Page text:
Markets regulator Sebi has ordered forensic audit of Landmarc Leisure Corporation Ltd (LLCL) after finding prima facie evidence of misuse of books of accounts by the firm.
The trading curbs imposed on the firm, which figures among 331 'suspected shell companies' under Sebi's scanner, have also been removed.
In an interim order dated October 6, Sebi said "there is prima facie evidence of misuse of books of accounts/ funds by the company, even though there is no prima facie evidence of misrepresentation of financials" by LLCL.
"The persons who are in control of the company and the directors of the company are prima facie liable for action by Sebi and should not be permitted to exit the company at the cost of innocent shareholders," the regulator said.
As per the order, the regulator has directed BSE to appoint an independent forensic auditor to verify any misuse of the funds or books of accounts of LLCL as well as any misrepresentation including of financials and business of the firm.
Also, trading in the shares of the firm has been reverted to the status as it stood prior to issuance of letter dated August 7, 2017 by the Securities and Exchange Board of India (Sebi).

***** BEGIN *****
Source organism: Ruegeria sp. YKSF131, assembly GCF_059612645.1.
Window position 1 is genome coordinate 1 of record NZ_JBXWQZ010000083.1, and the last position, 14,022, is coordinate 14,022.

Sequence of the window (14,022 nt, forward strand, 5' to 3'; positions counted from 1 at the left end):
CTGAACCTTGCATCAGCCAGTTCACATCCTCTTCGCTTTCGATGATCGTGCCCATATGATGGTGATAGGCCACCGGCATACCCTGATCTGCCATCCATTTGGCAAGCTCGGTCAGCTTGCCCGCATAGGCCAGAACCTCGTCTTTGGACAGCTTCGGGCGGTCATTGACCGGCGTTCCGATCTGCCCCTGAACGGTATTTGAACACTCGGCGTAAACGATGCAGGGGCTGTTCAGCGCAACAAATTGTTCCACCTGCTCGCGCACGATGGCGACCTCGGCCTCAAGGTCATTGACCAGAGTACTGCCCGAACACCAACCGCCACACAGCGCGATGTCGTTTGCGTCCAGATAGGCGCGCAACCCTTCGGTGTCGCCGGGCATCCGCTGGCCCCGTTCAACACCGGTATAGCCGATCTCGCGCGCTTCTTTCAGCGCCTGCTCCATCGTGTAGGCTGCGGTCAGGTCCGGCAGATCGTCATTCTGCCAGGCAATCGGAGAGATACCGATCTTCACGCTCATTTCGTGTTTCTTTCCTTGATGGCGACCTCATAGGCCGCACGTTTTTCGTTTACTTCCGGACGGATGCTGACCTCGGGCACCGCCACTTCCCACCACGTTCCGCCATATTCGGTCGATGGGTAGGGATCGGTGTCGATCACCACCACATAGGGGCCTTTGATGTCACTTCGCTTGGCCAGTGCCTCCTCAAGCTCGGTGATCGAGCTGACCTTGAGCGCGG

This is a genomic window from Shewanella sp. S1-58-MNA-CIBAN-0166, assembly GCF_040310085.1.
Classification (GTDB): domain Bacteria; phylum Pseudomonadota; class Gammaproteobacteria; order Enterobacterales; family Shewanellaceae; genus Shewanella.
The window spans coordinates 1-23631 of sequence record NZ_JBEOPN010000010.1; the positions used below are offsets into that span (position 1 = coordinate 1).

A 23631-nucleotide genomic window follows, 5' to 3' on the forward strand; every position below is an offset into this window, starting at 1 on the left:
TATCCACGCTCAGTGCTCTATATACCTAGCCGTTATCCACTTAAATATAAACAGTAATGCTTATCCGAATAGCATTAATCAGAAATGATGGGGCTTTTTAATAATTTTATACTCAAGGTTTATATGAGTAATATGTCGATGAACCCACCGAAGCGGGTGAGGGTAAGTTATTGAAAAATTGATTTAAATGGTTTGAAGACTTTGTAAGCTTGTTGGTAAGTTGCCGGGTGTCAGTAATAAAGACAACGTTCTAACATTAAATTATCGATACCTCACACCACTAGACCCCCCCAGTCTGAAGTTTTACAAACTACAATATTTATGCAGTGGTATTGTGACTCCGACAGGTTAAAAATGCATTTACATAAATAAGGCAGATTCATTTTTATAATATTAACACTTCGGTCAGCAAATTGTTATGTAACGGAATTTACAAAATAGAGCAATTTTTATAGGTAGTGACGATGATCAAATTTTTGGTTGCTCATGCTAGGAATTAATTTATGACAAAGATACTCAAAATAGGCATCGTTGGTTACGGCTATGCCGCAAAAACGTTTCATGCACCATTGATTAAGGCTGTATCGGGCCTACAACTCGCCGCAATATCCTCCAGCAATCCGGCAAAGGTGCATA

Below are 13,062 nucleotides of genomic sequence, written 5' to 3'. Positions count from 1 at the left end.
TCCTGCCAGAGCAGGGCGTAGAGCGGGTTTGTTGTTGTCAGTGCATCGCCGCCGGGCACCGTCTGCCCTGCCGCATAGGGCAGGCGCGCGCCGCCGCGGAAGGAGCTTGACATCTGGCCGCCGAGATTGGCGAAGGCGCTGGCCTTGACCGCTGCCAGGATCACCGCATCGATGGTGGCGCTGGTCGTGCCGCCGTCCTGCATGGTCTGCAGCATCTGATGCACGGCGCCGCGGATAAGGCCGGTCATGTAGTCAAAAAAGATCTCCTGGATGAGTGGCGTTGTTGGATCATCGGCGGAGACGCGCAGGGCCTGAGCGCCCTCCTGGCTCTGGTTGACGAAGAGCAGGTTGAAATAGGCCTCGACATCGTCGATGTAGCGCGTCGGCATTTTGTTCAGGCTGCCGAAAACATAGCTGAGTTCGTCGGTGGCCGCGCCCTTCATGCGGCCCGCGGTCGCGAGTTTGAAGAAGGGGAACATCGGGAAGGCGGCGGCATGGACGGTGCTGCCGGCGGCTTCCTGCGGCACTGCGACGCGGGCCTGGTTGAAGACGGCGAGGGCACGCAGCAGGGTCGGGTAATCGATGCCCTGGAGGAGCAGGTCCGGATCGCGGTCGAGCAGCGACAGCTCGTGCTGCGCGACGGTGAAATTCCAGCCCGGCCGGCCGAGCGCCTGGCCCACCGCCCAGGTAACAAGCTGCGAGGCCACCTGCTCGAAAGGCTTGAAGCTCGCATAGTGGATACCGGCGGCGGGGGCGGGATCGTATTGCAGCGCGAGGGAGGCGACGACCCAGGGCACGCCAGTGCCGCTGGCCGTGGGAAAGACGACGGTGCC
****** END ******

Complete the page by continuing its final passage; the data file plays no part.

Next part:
Landmarc Leisure Corporation Ltd is among the firms against whom Sebi initiated action on August 7 by ordering trading restrictions, following receipt of a list of 331 'suspected shell companies' from the government.
The ordered trade restrictions -- allowing trade only once a month and that too for only buy transactions with a 200 per cent security deposit -- were revoked in some cases a few days later following appeals filed by them with the Securities Appellate Tribunal, but Sebi was asked to continue with its probe and pass its orders expeditiously.
In the interim order passed against LLCL, Sebi noted that it prima facie appears that the firm has utilised the investors' money in a manner detrimental to the interests of minority shareholders.
Citing an instance, the regulator said LLCL has given assets worth Rs 15 crore to a related party "as an interest free security deposit which is outstanding for 12 years without any benefit to the shareholders of the company".
Also, LLCL has claimed its transaction was an arm's length transaction but has failed to provide any explanation for the same, Sebi said.
(This story has not been edited by Business Standard staff and is auto-generated from a syndicated feed.)